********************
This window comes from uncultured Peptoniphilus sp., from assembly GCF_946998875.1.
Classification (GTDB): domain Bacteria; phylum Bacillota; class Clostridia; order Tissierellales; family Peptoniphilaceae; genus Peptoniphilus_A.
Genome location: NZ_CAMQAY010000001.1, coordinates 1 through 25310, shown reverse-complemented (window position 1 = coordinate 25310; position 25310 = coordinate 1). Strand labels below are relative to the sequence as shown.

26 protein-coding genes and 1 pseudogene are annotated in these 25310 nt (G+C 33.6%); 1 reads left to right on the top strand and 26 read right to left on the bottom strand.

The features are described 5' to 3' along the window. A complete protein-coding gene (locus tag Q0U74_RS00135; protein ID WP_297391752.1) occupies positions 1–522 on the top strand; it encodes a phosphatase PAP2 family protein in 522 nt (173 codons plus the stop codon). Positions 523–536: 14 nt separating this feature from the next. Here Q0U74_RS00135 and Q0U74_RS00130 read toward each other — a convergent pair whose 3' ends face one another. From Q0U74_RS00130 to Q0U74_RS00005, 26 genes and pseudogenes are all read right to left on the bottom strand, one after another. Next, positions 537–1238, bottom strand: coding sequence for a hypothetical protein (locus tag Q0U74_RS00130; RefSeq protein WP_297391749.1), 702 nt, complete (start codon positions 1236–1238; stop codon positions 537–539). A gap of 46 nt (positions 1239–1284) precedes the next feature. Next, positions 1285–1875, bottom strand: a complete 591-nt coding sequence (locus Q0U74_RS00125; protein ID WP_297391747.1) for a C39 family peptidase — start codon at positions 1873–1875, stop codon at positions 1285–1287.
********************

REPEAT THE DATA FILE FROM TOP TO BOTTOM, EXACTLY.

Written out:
This window comes from uncultured Peptoniphilus sp., from assembly GCF_946998875.1.
Classification (GTDB): domain Bacteria; phylum Bacillota; class Clostridia; order Tissierellales; family Peptoniphilaceae; genus Peptoniphilus_A.
Genome location: NZ_CAMQAY010000001.1, coordinates 1 through 25310, shown reverse-complemented (window position 1 = coordinate 25310; position 25310 = coordinate 1). Strand labels below are relative to the sequence as shown.

26 protein-coding genes and 1 pseudogene are annotated in these 25310 nt (G+C 33.6%); 1 reads left to right on the top strand and 26 read right to left on the bottom strand.

The features are described 5' to 3' along the window. A complete protein-coding gene (locus tag Q0U74_RS00135; protein ID WP_297391752.1) occupies positions 1–522 on the top strand; it encodes a phosphatase PAP2 family protein in 522 nt (173 codons plus the stop codon). Positions 523–536: 14 nt separating this feature from the next. Here Q0U74_RS00135 and Q0U74_RS00130 read toward each other — a convergent pair whose 3' ends face one another. From Q0U74_RS00130 to Q0U74_RS00005, 26 genes and pseudogenes are all read right to left on the bottom strand, one after another. Next, positions 537–1238, bottom strand: coding sequence for a hypothetical protein (locus tag Q0U74_RS00130; RefSeq protein WP_297391749.1), 702 nt, complete (start codon positions 1236–1238; stop codon positions 537–539). A gap of 46 nt (positions 1239–1284) precedes the next feature. Next, positions 1285–1875, bottom strand: a complete 591-nt coding sequence (locus Q0U74_RS00125; protein ID WP_297391747.1) for a C39 family peptidase — start codon at positions 1873–1875, stop codon at positions 1285–1287.